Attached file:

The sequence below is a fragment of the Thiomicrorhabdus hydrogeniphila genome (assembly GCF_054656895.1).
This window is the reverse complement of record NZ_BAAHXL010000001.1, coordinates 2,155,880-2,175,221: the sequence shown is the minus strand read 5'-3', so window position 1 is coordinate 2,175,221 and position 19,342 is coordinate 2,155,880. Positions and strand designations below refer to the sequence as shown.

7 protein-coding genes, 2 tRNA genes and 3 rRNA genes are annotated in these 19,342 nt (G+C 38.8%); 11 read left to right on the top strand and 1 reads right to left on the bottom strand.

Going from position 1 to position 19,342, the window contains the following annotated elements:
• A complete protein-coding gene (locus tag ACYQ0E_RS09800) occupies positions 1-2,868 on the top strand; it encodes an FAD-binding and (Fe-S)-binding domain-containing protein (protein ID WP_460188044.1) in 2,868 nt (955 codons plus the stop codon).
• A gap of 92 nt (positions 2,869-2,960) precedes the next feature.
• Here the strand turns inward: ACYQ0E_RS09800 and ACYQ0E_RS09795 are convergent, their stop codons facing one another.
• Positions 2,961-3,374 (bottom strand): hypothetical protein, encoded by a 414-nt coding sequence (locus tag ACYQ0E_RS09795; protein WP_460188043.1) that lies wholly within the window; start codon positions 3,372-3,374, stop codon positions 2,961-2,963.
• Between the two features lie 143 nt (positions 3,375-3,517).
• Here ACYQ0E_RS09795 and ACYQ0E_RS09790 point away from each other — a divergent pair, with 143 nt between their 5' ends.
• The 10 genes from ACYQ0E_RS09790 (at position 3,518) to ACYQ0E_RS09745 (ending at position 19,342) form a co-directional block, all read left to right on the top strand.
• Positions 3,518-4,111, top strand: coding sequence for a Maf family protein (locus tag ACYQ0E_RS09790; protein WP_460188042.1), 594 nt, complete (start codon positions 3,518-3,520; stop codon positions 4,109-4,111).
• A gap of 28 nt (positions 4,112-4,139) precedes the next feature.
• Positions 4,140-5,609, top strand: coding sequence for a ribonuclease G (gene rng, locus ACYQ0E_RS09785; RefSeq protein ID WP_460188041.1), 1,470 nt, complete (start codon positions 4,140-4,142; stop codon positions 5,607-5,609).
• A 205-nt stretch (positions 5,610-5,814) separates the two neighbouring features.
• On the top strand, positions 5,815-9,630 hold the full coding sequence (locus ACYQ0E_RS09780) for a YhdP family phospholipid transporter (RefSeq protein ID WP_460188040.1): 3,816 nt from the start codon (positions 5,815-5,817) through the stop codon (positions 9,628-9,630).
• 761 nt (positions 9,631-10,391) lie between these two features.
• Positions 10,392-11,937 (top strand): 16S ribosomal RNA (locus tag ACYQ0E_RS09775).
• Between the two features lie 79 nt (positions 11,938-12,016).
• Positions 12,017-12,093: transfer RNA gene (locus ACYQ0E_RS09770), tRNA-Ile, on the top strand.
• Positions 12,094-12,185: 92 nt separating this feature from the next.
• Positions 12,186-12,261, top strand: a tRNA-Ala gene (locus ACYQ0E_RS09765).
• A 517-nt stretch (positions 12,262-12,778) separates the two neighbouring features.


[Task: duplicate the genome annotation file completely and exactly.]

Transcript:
The sequence below is a fragment of the Thiomicrorhabdus hydrogeniphila genome (assembly GCF_054656895.1).
This window is the reverse complement of record NZ_BAAHXL010000001.1, coordinates 2,155,880-2,175,221: the sequence shown is the minus strand read 5'-3', so window position 1 is coordinate 2,175,221 and position 19,342 is coordinate 2,155,880. Positions and strand designations below refer to the sequence as shown.

7 protein-coding genes, 2 tRNA genes and 3 rRNA genes are annotated in these 19,342 nt (G+C 38.8%); 11 read left to right on the top strand and 1 reads right to left on the bottom strand.

Going from position 1 to position 19,342, the window contains the following annotated elements:
• A complete protein-coding gene (locus tag ACYQ0E_RS09800) occupies positions 1-2,868 on the top strand; it encodes an FAD-binding and (Fe-S)-binding domain-containing protein (protein ID WP_460188044.1) in 2,868 nt (955 codons plus the stop codon).
• A gap of 92 nt (positions 2,869-2,960) precedes the next feature.
• Here the strand turns inward: ACYQ0E_RS09800 and ACYQ0E_RS09795 are convergent, their stop codons facing one another.
• Positions 2,961-3,374 (bottom strand): hypothetical protein, encoded by a 414-nt coding sequence (locus tag ACYQ0E_RS09795; protein WP_460188043.1) that lies wholly within the window; start codon positions 3,372-3,374, stop codon positions 2,961-2,963.
• Between the two features lie 143 nt (positions 3,375-3,517).
• Here ACYQ0E_RS09795 and ACYQ0E_RS09790 point away from each other — a divergent pair, with 143 nt between their 5' ends.
• The 10 genes from ACYQ0E_RS09790 (at position 3,518) to ACYQ0E_RS09745 (ending at position 19,342) form a co-directional block, all read left to right on the top strand.
• Positions 3,518-4,111, top strand: coding sequence for a Maf family protein (locus tag ACYQ0E_RS09790; protein WP_460188042.1), 594 nt, complete (start codon positions 3,518-3,520; stop codon positions 4,109-4,111).
• A gap of 28 nt (positions 4,112-4,139) precedes the next feature.
• Positions 4,140-5,609, top strand: coding sequence for a ribonuclease G (gene rng, locus ACYQ0E_RS09785; RefSeq protein ID WP_460188041.1), 1,470 nt, complete (start codon positions 4,140-4,142; stop codon positions 5,607-5,609).
• A 205-nt stretch (positions 5,610-5,814) separates the two neighbouring features.
• On the top strand, positions 5,815-9,630 hold the full coding sequence (locus ACYQ0E_RS09780) for a YhdP family phospholipid transporter (RefSeq protein ID WP_460188040.1): 3,816 nt from the start codon (positions 5,815-5,817) through the stop codon (positions 9,628-9,630).
• 761 nt (positions 9,631-10,391) lie between these two features.
• Positions 10,392-11,937 (top strand): 16S ribosomal RNA (locus tag ACYQ0E_RS09775).
• Between the two features lie 79 nt (positions 11,938-12,016).
• Positions 12,017-12,093: transfer RNA gene (locus ACYQ0E_RS09770), tRNA-Ile, on the top strand.
• Positions 12,094-12,185: 92 nt separating this feature from the next.
• Positions 12,186-12,261, top strand: a tRNA-Ala gene (locus ACYQ0E_RS09765).
• A 517-nt stretch (positions 12,262-12,778) separates the two neighbouring features.